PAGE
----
Posted by: Ian Rowley on March 26, 2009
So much for cricket’s brave new world. A year ago the game, which dates back four centuries, was brimming with a newly found optimism. A new tournament in India, which would prove to be a huge success, had attracted a $925 million dollar TV deal and, in the Caribbean, a Texan billionaire was bankrolling a tournament and talking of taking a new, shorter form of the game to U.S. audiences.
Today, hurt by a financial scandal in the U.S. and the threat of terrorism in India, Twenty20 cricket, as the abridged version of cricket is known, appears to be losing some of its luster. While Twenty20 remains wildly popular with fans, this week the Indian cricket authorities were forced to move the showcase tournament, the Indian Premier League, to South Africa. The hasty decision was taken after the Indian government said it couldn’t provide security for the tournament which is to be held from April 10 to May 24. The government’s stance, while unfortunate, is understandable: India is already on high alert after the terrorist atrocity in Mumbai in December and the tournament clashes with India’s upcoming general election. If that wasn’t enough, memories are still fresh from the March 3 attack on the Sri Lankan cricket team bus in Lahore in February, which left several Pakistani policemen dead.
For all that, it’s a huge blow to supporters, Lalit Modi, the IPL’s commissioner, and advertisers who cleaned up last year as the tournament dominated Indian TV ratings.
The decision to move the IPL is the latest problem to hit cricket. The success of last year’s inaugural IPL helped another Twenty20 tournament secure a near $1 billion TV deal with ESPN Star Sports, a joint venture between Walt Disney and News Corp, besting the IPL’s $925 million contract. But the first staging of the event, known as the Twenty20 Champions League, was postponed in December after the terror attacks in Mumbai.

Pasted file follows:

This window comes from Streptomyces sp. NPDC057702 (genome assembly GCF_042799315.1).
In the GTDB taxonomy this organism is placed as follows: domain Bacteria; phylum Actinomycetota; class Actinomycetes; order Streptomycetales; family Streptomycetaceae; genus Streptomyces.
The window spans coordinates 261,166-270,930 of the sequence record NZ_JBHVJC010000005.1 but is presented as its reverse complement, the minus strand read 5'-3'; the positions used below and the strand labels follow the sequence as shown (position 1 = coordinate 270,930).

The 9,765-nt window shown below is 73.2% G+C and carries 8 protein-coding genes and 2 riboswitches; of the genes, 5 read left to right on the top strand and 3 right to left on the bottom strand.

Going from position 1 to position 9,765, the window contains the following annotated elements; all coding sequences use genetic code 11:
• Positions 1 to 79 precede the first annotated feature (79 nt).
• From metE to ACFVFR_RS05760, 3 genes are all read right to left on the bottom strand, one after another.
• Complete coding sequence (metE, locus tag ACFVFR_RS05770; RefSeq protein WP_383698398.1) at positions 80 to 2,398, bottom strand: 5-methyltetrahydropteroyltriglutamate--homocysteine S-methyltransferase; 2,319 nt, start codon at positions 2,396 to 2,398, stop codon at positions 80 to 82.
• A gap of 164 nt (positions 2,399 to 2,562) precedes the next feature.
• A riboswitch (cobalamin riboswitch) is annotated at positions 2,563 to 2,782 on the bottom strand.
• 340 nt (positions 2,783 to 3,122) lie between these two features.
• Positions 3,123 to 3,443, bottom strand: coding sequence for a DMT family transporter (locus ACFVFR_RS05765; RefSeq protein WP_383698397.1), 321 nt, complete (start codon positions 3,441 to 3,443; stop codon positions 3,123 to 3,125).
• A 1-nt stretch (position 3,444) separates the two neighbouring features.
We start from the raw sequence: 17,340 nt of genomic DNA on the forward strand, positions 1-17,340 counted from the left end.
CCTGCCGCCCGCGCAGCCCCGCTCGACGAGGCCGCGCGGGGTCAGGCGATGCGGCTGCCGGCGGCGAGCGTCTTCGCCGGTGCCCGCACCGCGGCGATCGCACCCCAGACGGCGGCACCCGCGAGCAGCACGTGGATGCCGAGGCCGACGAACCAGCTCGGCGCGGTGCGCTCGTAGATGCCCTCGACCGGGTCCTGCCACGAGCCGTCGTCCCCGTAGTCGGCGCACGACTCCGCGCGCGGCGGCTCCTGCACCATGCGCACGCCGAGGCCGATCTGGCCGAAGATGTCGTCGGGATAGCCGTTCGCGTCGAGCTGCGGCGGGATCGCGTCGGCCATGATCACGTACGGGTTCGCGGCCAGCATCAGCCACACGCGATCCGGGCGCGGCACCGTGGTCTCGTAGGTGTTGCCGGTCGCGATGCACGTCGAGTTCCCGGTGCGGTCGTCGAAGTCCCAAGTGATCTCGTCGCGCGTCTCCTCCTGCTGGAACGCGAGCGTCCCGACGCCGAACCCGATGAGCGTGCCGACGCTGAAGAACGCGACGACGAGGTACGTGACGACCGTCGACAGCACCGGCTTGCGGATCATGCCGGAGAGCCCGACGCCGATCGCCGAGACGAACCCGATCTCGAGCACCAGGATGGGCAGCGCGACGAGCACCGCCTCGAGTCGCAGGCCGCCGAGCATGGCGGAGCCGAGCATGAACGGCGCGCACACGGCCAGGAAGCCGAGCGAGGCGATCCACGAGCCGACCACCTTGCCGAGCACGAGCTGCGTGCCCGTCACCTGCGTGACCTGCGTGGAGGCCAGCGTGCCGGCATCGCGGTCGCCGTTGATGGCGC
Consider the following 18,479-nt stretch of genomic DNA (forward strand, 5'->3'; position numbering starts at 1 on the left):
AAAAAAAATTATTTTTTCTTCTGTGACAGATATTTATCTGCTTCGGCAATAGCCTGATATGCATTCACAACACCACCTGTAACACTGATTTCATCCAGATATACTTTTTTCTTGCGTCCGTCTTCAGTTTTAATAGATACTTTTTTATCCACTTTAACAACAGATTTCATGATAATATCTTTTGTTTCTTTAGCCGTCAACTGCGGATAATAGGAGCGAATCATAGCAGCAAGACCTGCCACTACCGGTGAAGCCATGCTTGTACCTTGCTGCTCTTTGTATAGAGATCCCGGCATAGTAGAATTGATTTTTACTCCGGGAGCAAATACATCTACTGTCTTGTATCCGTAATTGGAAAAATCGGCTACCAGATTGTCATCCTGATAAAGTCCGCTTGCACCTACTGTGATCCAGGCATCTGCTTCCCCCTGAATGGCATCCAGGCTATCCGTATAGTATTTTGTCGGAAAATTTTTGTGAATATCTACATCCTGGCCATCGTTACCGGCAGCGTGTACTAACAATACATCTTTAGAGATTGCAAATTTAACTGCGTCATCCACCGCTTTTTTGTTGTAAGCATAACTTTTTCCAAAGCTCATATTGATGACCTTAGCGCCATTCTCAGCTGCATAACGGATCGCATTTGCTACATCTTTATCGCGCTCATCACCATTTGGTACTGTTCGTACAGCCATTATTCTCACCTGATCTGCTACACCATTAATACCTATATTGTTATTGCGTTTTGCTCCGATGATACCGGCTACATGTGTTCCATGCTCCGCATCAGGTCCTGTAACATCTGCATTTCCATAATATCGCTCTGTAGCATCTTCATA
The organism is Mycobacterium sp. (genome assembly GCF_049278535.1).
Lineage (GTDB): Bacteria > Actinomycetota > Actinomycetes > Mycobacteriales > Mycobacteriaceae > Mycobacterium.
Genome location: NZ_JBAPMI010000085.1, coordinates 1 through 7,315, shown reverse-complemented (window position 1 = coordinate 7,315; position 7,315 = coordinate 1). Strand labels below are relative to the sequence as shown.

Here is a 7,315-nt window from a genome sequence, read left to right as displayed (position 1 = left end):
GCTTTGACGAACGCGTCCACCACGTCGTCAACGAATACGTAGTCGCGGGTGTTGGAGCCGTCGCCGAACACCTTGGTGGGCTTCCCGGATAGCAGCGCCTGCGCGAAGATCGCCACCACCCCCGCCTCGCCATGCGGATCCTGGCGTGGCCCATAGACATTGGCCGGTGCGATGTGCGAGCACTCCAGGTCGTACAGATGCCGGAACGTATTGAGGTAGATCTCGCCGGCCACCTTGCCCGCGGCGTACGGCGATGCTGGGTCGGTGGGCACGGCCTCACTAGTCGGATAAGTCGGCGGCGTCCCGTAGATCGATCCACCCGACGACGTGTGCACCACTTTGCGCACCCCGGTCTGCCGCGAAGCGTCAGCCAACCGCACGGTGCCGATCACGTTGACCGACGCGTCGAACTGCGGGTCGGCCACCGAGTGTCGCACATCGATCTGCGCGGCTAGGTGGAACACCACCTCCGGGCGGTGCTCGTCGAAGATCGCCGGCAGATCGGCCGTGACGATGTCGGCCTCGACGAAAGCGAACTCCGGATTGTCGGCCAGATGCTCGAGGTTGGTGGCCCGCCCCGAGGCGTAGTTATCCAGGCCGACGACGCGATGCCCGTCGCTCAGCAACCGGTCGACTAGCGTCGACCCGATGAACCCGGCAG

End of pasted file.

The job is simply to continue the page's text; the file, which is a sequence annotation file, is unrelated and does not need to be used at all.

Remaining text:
Then there’s Sir Allen Stanford, the colorful Texan billionaire whose assets have been frozen while investigators look into the murky dealings of Stanford Financial. One of Sir Allen’s—he was knighted by the Antiguan authorities where his bank was based—sporting interests was Twenty20 cricket and, before his recent misfortune, his bank had been backing cricket in the Caribbean. Even before problems at the Stanford’s company came to light, his showcase event, the Stanford Super Series, hadn’t made a great debut in November. Its finale, a $20 million winner-takes-all match between England’s national team and the Stanford Superstars, a team made of the best cricketers in the region, was damp squib due to a pudding of a pitch. Sir Allen, meanwhile, got a roasting in the British media for cavorting with some of the English players’ wives. At the time, one player reportedly said he wanted to “chin” the errant knight. Given recent events, he won’t be alone.
Still, there is at least something positive for the guardians of Twenty20 to chew over. A row between Sony and the IPL which ended up in the Indian courts was resolved on March 25. The upshot is a new TV deal worth $1.6 billion—almost double the value of the original ten-year deal, which has been annulled.